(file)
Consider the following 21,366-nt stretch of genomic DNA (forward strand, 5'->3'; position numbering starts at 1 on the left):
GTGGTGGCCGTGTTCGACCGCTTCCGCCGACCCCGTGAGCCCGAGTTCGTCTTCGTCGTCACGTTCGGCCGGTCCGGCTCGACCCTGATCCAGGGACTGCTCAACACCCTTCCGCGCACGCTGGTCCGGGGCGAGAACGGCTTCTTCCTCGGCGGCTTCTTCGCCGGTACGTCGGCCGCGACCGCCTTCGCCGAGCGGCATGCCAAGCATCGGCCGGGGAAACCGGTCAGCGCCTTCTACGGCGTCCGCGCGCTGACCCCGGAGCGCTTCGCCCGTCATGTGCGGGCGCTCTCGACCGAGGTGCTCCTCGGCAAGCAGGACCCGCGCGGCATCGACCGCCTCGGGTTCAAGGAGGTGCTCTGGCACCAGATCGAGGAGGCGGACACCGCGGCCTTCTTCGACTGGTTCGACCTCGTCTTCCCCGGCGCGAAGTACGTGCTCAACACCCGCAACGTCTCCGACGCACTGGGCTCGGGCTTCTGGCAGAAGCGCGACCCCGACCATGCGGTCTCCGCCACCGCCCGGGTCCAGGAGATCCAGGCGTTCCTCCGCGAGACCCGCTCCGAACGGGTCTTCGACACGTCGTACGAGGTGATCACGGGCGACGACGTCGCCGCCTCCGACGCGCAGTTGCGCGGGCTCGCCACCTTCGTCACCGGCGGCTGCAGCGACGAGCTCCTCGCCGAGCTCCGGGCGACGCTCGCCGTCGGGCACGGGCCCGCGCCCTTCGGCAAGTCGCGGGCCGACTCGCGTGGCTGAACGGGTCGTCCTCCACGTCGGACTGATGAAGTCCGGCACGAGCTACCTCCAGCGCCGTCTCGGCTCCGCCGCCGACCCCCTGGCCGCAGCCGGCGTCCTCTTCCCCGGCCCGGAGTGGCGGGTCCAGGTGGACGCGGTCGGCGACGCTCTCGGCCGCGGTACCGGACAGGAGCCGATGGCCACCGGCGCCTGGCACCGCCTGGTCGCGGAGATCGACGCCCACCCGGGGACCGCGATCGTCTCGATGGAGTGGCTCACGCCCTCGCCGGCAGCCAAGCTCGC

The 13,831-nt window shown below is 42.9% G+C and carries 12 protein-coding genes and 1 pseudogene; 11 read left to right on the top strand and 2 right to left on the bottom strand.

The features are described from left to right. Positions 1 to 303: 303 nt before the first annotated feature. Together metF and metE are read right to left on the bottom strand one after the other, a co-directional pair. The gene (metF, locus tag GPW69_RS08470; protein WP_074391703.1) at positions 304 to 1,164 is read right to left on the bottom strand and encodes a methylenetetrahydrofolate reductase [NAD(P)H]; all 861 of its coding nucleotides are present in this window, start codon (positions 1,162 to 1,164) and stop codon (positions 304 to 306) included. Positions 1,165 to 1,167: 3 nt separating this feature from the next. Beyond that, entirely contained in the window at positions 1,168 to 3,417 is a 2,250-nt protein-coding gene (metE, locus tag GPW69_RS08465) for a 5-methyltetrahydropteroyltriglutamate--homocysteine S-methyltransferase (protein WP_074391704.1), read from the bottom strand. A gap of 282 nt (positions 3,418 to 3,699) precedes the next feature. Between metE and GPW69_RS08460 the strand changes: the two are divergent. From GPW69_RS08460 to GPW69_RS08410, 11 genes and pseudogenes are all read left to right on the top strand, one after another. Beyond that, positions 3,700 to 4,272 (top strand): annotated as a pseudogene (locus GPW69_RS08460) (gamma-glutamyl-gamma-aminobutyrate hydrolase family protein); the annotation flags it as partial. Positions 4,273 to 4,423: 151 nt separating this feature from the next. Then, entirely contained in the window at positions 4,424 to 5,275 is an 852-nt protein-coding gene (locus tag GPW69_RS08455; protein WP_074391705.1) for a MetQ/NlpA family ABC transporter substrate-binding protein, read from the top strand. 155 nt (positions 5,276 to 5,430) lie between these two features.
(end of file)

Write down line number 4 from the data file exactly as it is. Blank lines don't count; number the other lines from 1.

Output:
The features are described from left to right. Positions 1 to 303: 303 nt before the first annotated feature. Together metF and metE are read right to left on the bottom strand one after the other, a co-directional pair. The gene (metF, locus tag GPW69_RS08470; protein WP_074391703.1) at positions 304 to 1,164 is read right to left on the bottom strand and encodes a methylenetetrahydrofolate reductase [NAD(P)H]; all 861 of its coding nucleotides are present in this window, start codon (positions 1,162 to 1,164) and stop codon (positions 304 to 306) included. Positions 1,165 to 1,167: 3 nt separating this feature from the next. Beyond that, entirely contained in the window at positions 1,168 to 3,417 is a 2,250-nt protein-coding gene (metE, locus tag GPW69_RS08465) for a 5-methyltetrahydropteroyltriglutamate--homocysteine S-methyltransferase (protein WP_074391704.1), read from the bottom strand. A gap of 282 nt (positions 3,418 to 3,699) precedes the next feature. Between metE and GPW69_RS08460 the strand changes: the two are divergent. From GPW69_RS08460 to GPW69_RS08410, 11 genes and pseudogenes are all read left to right on the top strand, one after another. Beyond that, positions 3,700 to 4,272 (top strand): annotated as a pseudogene (locus GPW69_RS08460) (gamma-glutamyl-gamma-aminobutyrate hydrolase family protein); the annotation flags it as partial. Positions 4,273 to 4,423: 151 nt separating this feature from the next. Then, entirely contained in the window at positions 4,424 to 5,275 is an 852-nt protein-coding gene (locus tag GPW69_RS08455; protein WP_074391705.1) for a MetQ/NlpA family ABC transporter substrate-binding protein, read from the top strand. 155 nt (positions 5,276 to 5,430) lie between these two features.